With about a month left to get your taxes in, you need to know which form you'll need to file your return. Individuals can choose from three different forms that vary in complexity from the shortest and easiest 1040EZ form to the mid-level 1040A form and the catch-all full 1040 form.
There are trade-offs involved in the decision of which form to use. On one hand, you can always use a more complicated form than you actually need, but that comes at the price of having to navigate a more difficult set of instructions and guidelines than necessary. But even if you're eligible to use a simpler form, doing so can cheat you out of tax breaks that could produce substantial savings on what you pay the IRS. Below, you'll find some guidelines on how to decide whether you're using the right 1040 tax form.
The basics of Form 1040EZ
Form 1040EZ is a popular tax form, with almost one in six taxpayers using the one-page form in the most recent year for which IRS data is available. With only 14 lines to fill out, the 1040EZ form comes the closest to the dream of a postcard-sized return that many lawmakers cited in their initial look at tax reform.
However, the simplicity of the 1040EZ form makes it available only to a select group of taxpayers. To use it, you can't have a taxable income of more than $100,000, and all of your earnings must be from a conventional job as reported on a standard W-2 form. If you need to file as head of household, a qualifying widow or widower, or as a married person filing separately, then you can't use the 1040EZ form. The only permitted filing statuses are single and married filing jointly. Those who are 65 or older, or have dependents can't use the form.
Also, your ability to claim valuable tax benefits is limited. Those who want to itemize deductions can't do so on Form 1040EZ. If you have adjustments to income, such as for deductible IRA contributions or student loan interest, then 1040EZ is unavailable. Interest income can't be more than $1,500, and you can't claim dividend income or capital gains. Among credits, only the earned income credit is permitted on Form 1040EZ.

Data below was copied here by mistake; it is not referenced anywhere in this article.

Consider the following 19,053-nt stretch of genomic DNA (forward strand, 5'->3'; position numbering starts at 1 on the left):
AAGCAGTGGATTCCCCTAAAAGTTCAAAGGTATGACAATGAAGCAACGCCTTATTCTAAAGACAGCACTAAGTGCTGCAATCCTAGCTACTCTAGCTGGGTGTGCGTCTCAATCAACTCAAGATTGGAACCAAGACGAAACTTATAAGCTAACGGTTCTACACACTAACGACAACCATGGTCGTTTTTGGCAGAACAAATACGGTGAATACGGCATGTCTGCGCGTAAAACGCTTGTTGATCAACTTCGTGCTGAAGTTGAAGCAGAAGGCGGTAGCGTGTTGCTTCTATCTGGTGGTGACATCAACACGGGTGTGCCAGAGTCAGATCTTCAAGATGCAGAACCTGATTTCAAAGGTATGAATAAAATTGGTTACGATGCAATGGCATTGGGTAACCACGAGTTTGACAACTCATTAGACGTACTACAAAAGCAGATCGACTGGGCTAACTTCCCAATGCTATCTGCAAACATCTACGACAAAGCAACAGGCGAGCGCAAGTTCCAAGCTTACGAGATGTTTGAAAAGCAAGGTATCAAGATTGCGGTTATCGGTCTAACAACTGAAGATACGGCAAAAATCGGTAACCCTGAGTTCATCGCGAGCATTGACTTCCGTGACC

Is Form 1040A the perfect compromise?
Form 1040A offers a bit more wiggle room for filers. All filing statuses are available, and you can claim tax credits for children, child and dependent care expenses, education costs, and a select group of other credits. You can put IRA contributions or student loan interest deductions on the 1040A form, and you can report income from interest or dividends, Social Security, retirement plan distributions, and certain capital gains distributions from mutual funds or ETFs.
Even with this added flexibility, not everyone can use Form 1040A. Those earning more than $100,000 aren't eligible, and those who want to use credits other than the limited selection on the form can't do so. Most importantly, those who want to itemize deductions aren't able to use Form 1040A to do so. More than 40 million taxpayers were able to use Form 1040A, but that still left the majority needing to use the more complicated full 1040 form.
Form 1040: Always available
You'll never get into trouble with the IRS for using Form 1040. It lets you take advantage of any tax break that you're allowed to use. The downside is just that it's a long form, with dozens of lines on a front-and-back format.
Those with incomes of $100,000 or more have to use the 1040 form, as do those claiming itemized deductions. If you're an entrepreneur with business income or an investor with capital gains or losses from sales of securities or other investments, then the 1040 form will be your pick.
Don't pay more than you have to
It's always tempting to file the simplest return possible. But if you're ever in a position where you're eligible for a substantial tax break that's only available by filing a more complicated form, you should almost always do so. Deciding to keep things simple when you're only giving up a $5 or $10 credit is one thing, but the forms aren't so much more difficult that you should sacrifice larger tax breaks just for the sake of a shorter form. Use the right form and pay the least you possibly can to the IRS.